Adaption of Agatha Christie's "Mrs. McGinty's dead". Miss Marple is the only jury member who believes that an accused is innocently charged with murder, so she joins a local acting troupe and tries to figure out who the real murderer is. Written by
As a result of this case, Craddock is promoted to the rank of Chief Inspector. See more »
The courtroom's main doors are decorated with the coat-of-arms of the king of Norway. See more »
[the judge has just declared a retrial because the jury cannot agree on a unanimous verdict - it is Miss Marple whose verdict differs from all the other jurors]
If ever there was an open-and-shut case, this was it. One member of that jury was being deliberately perverse.
[Miss Marple walks up]
Miss Jane Marple:
Many more than one, Inspector, I assure you. Eleven, to be precise.
Police Constable Wells:
That woman has made a mockery of my one and only murder.
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George Pollock deserves kudos for mixing crime with comedy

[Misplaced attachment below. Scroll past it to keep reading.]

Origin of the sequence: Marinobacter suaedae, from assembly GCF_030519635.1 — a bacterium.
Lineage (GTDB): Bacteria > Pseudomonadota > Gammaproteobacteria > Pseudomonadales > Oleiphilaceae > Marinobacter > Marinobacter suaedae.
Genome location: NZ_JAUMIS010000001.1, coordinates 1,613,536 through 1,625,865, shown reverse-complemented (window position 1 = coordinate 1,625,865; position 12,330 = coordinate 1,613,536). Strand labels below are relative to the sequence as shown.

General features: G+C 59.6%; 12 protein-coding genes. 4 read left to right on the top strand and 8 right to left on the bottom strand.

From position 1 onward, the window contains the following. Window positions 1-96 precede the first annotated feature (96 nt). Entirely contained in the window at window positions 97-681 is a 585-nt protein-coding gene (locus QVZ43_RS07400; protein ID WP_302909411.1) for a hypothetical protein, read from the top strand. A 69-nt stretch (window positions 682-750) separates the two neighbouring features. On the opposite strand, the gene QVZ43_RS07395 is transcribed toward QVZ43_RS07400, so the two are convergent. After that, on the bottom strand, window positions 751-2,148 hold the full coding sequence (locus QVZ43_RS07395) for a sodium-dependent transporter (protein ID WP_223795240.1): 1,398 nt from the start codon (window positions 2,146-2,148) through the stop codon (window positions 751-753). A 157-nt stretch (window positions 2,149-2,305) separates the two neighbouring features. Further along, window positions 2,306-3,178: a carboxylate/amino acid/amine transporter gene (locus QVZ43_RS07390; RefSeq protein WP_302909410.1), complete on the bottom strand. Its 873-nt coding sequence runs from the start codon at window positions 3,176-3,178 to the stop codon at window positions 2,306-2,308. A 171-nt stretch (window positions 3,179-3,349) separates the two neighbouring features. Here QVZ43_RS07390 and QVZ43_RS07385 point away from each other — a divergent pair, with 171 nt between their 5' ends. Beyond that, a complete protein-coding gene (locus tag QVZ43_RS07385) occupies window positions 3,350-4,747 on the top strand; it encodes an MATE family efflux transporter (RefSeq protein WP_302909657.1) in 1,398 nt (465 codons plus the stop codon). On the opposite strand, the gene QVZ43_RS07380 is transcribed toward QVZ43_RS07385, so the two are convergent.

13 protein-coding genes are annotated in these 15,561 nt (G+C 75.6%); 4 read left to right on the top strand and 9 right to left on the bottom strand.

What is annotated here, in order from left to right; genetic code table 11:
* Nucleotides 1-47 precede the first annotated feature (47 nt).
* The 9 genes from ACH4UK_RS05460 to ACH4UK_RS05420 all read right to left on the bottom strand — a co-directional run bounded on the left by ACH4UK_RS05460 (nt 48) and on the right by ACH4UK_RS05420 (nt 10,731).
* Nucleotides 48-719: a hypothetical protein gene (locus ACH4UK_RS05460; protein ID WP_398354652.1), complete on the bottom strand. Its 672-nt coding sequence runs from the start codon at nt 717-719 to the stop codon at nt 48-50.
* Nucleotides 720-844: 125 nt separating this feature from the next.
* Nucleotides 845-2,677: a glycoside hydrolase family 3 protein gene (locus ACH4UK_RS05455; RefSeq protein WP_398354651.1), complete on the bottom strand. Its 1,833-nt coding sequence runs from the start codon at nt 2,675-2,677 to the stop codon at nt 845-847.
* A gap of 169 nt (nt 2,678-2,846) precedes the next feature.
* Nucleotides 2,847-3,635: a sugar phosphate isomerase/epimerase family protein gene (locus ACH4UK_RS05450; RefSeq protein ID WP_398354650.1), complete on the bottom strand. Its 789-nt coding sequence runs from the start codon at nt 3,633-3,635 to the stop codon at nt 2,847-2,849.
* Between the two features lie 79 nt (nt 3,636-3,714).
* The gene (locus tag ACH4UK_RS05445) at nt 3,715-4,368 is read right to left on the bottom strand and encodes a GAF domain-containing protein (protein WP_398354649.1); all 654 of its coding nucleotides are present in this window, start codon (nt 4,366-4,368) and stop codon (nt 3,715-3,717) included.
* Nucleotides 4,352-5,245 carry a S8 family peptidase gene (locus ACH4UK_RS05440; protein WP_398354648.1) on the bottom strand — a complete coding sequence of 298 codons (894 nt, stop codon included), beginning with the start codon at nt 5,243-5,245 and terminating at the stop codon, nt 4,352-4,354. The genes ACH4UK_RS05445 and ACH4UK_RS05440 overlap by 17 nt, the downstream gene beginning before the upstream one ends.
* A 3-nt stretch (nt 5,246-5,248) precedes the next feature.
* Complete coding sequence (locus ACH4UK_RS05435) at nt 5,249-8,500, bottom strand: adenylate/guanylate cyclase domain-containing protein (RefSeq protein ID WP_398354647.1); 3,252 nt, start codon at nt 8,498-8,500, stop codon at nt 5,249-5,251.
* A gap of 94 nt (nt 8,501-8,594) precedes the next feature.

George Pollock's name never gets mentioned among major directors. Yet four of his Miss Marple films as best remembered for Ron Goodwin's music and the wonderful Dame Margaret Rutherford and real life husband Stringer Davis.
The four films of Pollock combined mystery with comedy in a way that it entertains even after 40 years after the films were made. The elements that hold up these four films were great casting, good screenplay, crisp editing, and charming music and sound effects. Pollock is not a David Lean or a philosopher-director. He is merely making cinema that is gripping and entertaining and how well he accomplishes this.
This film is the second only to "Murder Ahoy" among the four. And since "Murder Ahoy" followed "Murder Most Foul", it would be only too clear that Pollock was gaining in confidence and elegance with each film. In each of his "Murder" films Pollock cast a major British actor. In this one it is the talented Ron Moody (Fagin of "Oliver!"). In each of the four films the chosen British actor provides a counterpoint and balance to Dame Rutherford's major role. One tends to remember Miss Marple and not the other meaty roles (Lionel Jeffries, Robert Morley, James Robertson Justice)in each of the "Murder" films. All the four were memorable but Moody and Jeffries were truly remarkable. I found this a major work of Moody though not as memorable as his interpretation of Fagin and Uriah Heep in other films.
The juxtaposition of crime and comedy looks natural thanks to Pollock and imaginative casting. Pollock is probably a quiet achiever deserving more attention by critics and historians of British cinema.
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